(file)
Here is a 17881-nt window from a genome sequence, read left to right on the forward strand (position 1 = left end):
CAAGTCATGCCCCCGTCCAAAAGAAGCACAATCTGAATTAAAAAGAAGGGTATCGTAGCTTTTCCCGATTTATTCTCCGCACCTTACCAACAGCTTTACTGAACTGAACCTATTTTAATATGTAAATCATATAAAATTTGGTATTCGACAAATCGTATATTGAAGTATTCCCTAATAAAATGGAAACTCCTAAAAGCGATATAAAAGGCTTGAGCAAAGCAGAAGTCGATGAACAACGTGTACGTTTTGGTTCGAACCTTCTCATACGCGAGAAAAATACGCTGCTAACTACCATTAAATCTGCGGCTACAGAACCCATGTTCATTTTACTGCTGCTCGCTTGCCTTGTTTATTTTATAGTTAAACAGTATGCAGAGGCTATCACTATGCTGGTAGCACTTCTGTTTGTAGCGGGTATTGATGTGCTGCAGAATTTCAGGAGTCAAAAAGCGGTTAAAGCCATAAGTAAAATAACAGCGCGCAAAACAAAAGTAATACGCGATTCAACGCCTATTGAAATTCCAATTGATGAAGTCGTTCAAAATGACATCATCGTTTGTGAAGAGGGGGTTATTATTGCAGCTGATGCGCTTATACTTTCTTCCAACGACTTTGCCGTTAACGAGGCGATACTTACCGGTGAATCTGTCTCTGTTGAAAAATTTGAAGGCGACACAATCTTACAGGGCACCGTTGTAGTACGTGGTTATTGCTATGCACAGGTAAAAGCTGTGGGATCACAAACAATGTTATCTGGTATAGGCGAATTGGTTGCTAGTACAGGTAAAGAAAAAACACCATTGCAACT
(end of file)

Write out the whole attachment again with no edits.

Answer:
Here is a 17881-nt window from a genome sequence, read left to right on the forward strand (position 1 = left end):
CAAGTCATGCCCCCGTCCAAAAGAAGCACAATCTGAATTAAAAAGAAGGGTATCGTAGCTTTTCCCGATTTATTCTCCGCACCTTACCAACAGCTTTACTGAACTGAACCTATTTTAATATGTAAATCATATAAAATTTGGTATTCGACAAATCGTATATTGAAGTATTCCCTAATAAAATGGAAACTCCTAAAAGCGATATAAAAGGCTTGAGCAAAGCAGAAGTCGATGAACAACGTGTACGTTTTGGTTCGAACCTTCTCATACGCGAGAAAAATACGCTGCTAACTACCATTAAATCTGCGGCTACAGAACCCATGTTCATTTTACTGCTGCTCGCTTGCCTTGTTTATTTTATAGTTAAACAGTATGCAGAGGCTATCACTATGCTGGTAGCACTTCTGTTTGTAGCGGGTATTGATGTGCTGCAGAATTTCAGGAGTCAAAAAGCGGTTAAAGCCATAAGTAAAATAACAGCGCGCAAAACAAAAGTAATACGCGATTCAACGCCTATTGAAATTCCAATTGATGAAGTCGTTCAAAATGACATCATCGTTTGTGAAGAGGGGGTTATTATTGCAGCTGATGCGCTTATACTTTCTTCCAACGACTTTGCCGTTAACGAGGCGATACTTACCGGTGAATCTGTCTCTGTTGAAAAATTTGAAGGCGACACAATCTTACAGGGCACCGTTGTAGTACGTGGTTATTGCTATGCACAGGTAAAAGCTGTGGGATCACAAACAATGTTATCTGGTATAGGCGAATTGGTTGCTAGTACAGGTAAAGAAAAAACACCATTGCAACT